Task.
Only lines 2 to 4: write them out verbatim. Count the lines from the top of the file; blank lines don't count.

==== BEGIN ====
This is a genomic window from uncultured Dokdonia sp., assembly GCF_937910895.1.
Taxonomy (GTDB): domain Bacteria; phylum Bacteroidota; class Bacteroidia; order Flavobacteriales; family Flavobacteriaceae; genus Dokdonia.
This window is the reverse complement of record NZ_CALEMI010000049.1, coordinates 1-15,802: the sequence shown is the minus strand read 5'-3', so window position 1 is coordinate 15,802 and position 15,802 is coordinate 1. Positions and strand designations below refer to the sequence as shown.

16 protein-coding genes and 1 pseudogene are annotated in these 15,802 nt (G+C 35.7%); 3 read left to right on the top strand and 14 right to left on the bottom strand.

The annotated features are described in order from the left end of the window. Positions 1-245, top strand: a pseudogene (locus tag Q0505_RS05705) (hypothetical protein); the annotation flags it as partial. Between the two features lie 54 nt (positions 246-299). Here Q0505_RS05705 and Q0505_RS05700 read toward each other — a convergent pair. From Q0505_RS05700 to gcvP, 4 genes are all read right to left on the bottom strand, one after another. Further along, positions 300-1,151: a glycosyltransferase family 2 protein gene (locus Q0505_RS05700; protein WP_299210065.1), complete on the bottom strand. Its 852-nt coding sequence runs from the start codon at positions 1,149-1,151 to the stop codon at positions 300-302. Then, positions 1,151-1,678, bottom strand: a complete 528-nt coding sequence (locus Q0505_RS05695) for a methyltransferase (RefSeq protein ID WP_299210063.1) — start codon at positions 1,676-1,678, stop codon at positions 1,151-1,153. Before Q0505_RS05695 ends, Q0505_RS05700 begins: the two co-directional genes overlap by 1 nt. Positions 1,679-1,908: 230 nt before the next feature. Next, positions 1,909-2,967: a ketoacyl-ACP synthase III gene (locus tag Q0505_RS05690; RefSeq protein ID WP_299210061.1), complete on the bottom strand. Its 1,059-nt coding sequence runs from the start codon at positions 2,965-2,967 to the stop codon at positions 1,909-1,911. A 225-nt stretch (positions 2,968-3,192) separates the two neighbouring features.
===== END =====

Taxonomy (GTDB): domain Bacteria; phylum Bacteroidota; class Bacteroidia; order Flavobacteriales; family Flavobacteriaceae; genus Dokdonia.
This window is the reverse complement of record NZ_CALEMI010000049.1, coordinates 1-15,802: the sequence shown is the minus strand read 5'-3', so window position 1 is coordinate 15,802 and position 15,802 is coordinate 1. Positions and strand designations below refer to the sequence as shown.

16 protein-coding genes and 1 pseudogene are annotated in these 15,802 nt (G+C 35.7%); 3 read left to right on the top strand and 14 right to left on the bottom strand.